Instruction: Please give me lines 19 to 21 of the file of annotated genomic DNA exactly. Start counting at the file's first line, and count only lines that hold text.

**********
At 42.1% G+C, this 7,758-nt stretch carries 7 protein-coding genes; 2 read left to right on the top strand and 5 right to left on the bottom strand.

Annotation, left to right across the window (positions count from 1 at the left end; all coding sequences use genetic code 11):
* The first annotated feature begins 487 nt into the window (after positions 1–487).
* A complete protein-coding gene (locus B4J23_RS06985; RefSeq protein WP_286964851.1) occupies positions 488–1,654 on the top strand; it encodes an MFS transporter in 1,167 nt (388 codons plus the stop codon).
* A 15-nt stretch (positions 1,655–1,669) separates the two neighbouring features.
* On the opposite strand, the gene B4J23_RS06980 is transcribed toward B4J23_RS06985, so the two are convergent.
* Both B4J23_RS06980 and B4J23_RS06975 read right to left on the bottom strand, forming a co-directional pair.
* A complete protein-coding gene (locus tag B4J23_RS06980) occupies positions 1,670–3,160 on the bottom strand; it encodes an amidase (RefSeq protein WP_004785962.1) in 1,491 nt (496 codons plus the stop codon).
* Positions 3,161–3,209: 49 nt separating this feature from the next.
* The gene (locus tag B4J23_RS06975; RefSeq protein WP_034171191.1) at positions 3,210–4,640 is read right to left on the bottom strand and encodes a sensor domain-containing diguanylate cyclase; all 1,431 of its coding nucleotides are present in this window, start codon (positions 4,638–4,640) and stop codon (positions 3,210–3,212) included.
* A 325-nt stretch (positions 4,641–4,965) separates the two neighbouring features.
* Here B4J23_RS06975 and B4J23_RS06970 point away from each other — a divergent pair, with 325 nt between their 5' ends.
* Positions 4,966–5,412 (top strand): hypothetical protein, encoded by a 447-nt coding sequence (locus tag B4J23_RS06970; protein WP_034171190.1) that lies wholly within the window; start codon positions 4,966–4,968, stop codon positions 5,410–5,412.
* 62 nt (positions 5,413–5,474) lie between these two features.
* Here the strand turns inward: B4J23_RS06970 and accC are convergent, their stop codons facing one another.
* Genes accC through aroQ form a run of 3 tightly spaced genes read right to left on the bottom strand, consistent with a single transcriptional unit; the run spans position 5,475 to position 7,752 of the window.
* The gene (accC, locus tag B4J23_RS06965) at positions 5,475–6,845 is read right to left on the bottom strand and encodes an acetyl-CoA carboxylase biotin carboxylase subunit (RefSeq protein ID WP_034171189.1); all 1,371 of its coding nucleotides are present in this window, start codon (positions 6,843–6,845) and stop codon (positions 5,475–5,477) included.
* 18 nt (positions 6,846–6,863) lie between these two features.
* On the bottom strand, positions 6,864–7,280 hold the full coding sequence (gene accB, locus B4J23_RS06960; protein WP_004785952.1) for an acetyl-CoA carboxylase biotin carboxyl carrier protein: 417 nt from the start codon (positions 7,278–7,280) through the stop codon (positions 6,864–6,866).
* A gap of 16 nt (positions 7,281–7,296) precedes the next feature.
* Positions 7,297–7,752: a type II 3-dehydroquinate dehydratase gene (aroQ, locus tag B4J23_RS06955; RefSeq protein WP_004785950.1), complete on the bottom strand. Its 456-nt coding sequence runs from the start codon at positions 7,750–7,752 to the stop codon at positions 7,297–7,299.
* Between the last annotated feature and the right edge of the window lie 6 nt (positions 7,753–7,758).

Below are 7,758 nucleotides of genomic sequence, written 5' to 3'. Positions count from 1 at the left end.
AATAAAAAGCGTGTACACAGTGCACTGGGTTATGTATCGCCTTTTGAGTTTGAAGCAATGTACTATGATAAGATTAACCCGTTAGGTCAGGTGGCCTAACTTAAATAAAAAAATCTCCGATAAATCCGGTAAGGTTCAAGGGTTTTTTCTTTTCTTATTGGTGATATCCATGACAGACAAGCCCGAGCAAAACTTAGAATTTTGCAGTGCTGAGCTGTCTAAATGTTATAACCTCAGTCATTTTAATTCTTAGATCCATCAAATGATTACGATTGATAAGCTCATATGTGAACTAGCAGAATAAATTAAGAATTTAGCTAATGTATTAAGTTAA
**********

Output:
* On the bottom strand, positions 6,864–7,280 hold the full coding sequence (gene accB, locus B4J23_RS06960; protein WP_004785952.1) for an acetyl-CoA carboxylase biotin carboxyl carrier protein: 417 nt from the start codon (positions 7,278–7,280) through the stop codon (positions 6,864–6,866).
* A gap of 16 nt (positions 7,281–7,296) precedes the next feature.
* Positions 7,297–7,752: a type II 3-dehydroquinate dehydratase gene (aroQ, locus tag B4J23_RS06955; RefSeq protein WP_004785950.1), complete on the bottom strand. Its 456-nt coding sequence runs from the start codon at positions 7,750–7,752 to the stop codon at positions 7,297–7,299.